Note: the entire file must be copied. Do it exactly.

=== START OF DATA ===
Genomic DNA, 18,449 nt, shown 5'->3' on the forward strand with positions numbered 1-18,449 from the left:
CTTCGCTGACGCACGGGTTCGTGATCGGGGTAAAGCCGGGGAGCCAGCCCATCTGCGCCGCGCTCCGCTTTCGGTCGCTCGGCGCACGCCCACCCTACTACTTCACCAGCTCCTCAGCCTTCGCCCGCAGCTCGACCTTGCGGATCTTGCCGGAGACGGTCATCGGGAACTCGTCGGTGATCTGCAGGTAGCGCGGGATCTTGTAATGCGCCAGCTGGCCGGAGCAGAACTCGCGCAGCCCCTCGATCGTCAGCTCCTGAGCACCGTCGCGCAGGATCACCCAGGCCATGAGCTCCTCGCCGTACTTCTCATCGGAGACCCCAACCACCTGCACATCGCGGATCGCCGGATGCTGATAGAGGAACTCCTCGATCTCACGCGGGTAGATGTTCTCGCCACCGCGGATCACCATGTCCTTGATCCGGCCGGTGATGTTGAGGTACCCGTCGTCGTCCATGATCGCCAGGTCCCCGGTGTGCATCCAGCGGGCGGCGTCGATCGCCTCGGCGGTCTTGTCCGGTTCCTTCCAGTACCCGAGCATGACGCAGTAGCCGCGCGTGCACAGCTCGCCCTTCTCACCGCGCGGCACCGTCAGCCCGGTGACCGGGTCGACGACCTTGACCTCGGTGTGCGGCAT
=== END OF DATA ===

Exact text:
Genomic DNA, 18,449 nt, shown 5'->3' on the forward strand with positions numbered 1-18,449 from the left:
CTTCGCTGACGCACGGGTTCGTGATCGGGGTAAAGCCGGGGAGCCAGCCCATCTGCGCCGCGCTCCGCTTTCGGTCGCTCGGCGCACGCCCACCCTACTACTTCACCAGCTCCTCAGCCTTCGCCCGCAGCTCGACCTTGCGGATCTTGCCGGAGACGGTCATCGGGAACTCGTCGGTGATCTGCAGGTAGCGCGGGATCTTGTAATGCGCCAGCTGGCCGGAGCAGAACTCGCGCAGCCCCTCGATCGTCAGCTCCTGAGCACCGTCGCGCAGGATCACCCAGGCCATGAGCTCCTCGCCGTACTTCTCATCGGAGACCCCAACCACCTGCACATCGCGGATCGCCGGATGCTGATAGAGGAACTCCTCGATCTCACGCGGGTAGATGTTCTCGCCACCGCGGATCACCATGTCCTTGATCCGGCCGGTGATGTTGAGGTACCCGTCGTCGTCCATGATCGCCAGGTCCCCGGTGTGCATCCAGCGGGCGGCGTCGATCGCCTCGGCGGTCTTGTCCGGTTCCTTCCAGTACCCGAGCATGACGCAGTAGCCGCGCGTGCACAGCTCGCCCTTCTCACCGCGCGGCACCGTCAGCCCGGTGACCGGGTCGACGACCTTGACCTCGGTGTGCGGCAT